A potential new therapeutic approach for blastic plasmacytoid dendritic cell neoplasm (BPDCN), a very rare form of blood cancer with no standard treatment, continues to show promise as it moves through early clinical trials.
The Leukemia & Lymphoma Society (LLS) has a long history of supporting the development of SL-401, a targeted therapy that has shown significant anti-tumor effects. The current trials by Stemline Therapeutics are being sponsored in part by over $3 million in LLS funding through the Therapy Acceleration Program (TAP). TAP is a strategic initiative to partner with biotechnology companies and speed the development of new therapies.
BPDCN is a rare aggressive disease of the bone marrow and blood cells that has few effective treatment options. The disease is frequently misdiagnosed and under-reported and its overall incidence is extremely low, accounting for 0.44% of all hematologic malignancies.
Because there is no widely accepted protocol for BPDCN, patients are often treated as leukemia or lymphoma patients. Those who relapse after chemotherapy have a particularly poor prognosis. LLS considers its support critical to the development of this therapy.
In Jon Christoffersen’s house, important occasions - such as the end of chemotherapy - are worthy of great celebration. First it was a tattoo to mark the beginning and end of his treatment, and now, on his 10-year anniversary of being cancer free, it’s time to party.
A house party complete with toast in his honor and a “%&#%$# Cancer” cake marked the occasion in December for Christoffersen, who had acute lymphoblastic leukemia (ALL) when he was a teenager. He's now 29. Although he never needed a bone marrow transplant, he and his wife, Kelly, were aware of how important that option is for many survivors and included a representative from Be The Match. They told their guests how easy it was to be a marrow donor and the only people who didn’t sign up were those who were too old, had an extreme needle issue or a pre-existing blood condition.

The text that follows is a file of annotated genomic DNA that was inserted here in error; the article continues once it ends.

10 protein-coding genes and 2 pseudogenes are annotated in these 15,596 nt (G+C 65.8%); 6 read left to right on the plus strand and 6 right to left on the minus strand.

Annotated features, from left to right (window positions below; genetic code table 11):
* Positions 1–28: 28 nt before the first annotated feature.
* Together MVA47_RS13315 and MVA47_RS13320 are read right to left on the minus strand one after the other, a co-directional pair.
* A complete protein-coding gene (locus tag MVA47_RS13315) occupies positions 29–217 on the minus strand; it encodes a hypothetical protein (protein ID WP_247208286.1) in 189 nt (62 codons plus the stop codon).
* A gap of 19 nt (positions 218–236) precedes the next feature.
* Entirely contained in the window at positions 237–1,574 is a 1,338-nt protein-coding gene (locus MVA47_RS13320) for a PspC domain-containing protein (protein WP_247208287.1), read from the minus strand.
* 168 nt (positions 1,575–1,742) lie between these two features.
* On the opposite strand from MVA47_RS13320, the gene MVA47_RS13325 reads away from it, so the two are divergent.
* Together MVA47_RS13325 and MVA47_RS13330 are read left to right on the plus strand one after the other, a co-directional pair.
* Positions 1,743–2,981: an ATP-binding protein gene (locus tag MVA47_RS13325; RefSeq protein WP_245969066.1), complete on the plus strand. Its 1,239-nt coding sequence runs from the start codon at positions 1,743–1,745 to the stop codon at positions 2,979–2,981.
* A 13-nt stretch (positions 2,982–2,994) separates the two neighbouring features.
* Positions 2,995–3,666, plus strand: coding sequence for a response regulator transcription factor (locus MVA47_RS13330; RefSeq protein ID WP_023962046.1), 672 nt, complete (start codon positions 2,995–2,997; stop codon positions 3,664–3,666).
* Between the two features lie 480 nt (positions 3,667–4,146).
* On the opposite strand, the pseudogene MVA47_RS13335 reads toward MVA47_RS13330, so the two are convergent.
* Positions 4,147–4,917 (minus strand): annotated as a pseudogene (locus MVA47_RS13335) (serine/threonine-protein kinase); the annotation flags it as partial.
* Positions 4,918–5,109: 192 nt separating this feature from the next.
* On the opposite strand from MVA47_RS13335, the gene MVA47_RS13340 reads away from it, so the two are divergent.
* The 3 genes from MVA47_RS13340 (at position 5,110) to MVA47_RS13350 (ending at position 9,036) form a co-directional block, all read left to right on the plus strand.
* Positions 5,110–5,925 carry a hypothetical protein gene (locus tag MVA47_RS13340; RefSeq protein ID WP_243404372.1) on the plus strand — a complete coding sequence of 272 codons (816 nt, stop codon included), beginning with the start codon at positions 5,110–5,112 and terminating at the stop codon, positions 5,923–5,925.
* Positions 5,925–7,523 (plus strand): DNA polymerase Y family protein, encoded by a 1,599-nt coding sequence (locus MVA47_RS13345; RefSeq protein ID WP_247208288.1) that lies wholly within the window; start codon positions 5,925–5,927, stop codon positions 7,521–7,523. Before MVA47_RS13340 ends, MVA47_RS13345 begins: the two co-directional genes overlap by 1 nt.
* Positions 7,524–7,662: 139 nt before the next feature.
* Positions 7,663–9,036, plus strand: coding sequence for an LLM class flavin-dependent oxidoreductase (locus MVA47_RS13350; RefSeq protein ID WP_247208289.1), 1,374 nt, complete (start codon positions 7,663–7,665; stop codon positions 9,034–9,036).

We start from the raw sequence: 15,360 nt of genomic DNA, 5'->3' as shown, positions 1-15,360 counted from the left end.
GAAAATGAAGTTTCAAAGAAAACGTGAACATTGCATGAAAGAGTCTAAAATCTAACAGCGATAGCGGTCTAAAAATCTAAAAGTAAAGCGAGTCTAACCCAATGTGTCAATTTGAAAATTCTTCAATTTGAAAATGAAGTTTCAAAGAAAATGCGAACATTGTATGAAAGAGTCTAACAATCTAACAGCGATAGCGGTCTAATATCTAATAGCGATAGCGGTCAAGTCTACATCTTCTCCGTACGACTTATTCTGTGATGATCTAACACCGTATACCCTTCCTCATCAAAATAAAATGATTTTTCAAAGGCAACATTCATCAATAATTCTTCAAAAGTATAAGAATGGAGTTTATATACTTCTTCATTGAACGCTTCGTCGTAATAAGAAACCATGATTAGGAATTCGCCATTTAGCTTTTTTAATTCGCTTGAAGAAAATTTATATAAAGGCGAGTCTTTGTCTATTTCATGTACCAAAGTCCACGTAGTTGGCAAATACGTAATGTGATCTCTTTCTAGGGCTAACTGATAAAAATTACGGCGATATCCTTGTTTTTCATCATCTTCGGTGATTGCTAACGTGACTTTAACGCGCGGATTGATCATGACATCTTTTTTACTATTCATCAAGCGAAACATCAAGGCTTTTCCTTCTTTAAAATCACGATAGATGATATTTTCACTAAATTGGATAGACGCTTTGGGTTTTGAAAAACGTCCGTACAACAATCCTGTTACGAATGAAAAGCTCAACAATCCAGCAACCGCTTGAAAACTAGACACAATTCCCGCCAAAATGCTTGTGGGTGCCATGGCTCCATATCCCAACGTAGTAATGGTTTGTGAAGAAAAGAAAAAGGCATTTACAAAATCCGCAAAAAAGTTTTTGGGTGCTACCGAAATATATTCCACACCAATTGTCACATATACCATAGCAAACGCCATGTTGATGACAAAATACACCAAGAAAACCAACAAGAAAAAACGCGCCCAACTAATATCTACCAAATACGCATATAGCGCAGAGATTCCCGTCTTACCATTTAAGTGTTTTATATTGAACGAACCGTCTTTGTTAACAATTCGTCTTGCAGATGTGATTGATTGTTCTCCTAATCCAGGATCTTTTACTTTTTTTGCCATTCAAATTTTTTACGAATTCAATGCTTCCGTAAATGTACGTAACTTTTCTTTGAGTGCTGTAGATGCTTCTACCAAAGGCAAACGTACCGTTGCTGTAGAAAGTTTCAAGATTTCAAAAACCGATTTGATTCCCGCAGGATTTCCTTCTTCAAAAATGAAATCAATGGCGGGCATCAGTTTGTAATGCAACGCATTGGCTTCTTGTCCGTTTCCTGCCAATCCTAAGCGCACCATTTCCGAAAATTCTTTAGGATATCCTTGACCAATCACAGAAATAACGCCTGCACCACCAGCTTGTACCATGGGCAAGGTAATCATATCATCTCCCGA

While Christoffersen appreciated the party, he noted that it doesn't take much for him to remember his cancer experience as he had his first and last dates of chemo tattooed on his left forearm.
Survivorship Series: Fifteen years after being diagnosed, Laura reflects on getting back to "normal."
I am glad to be here. Literally.
Being a survivor is a good thing. I could have been six feet under, after being diagnosed with acute lymphoblastic leukemia (ALL) on December 16, 2000. I was 40 years old, raising two children with my husband Ron. Our daughter was almost 4 years old and our son was 16 months.
After I was diagnosed, I spoke with a survivor through The Leukemia & Lymphoma Society’s First Connection program. Hearing her voice on the phone gave me so much hope. She was seven years post-diagnosis. I told her, “I can’t wait to be on your side of the fence.” About two years later, I was, having gone through training to be a First Connection volunteer. It makes me feel good to help others. When I was in the hospital, my mother said to me, “Who knows? Maybe you will be a spokesperson for the cause someday.” I responded by telling her no way, I just wanted to get back to my life - I did not want to be a member of this club.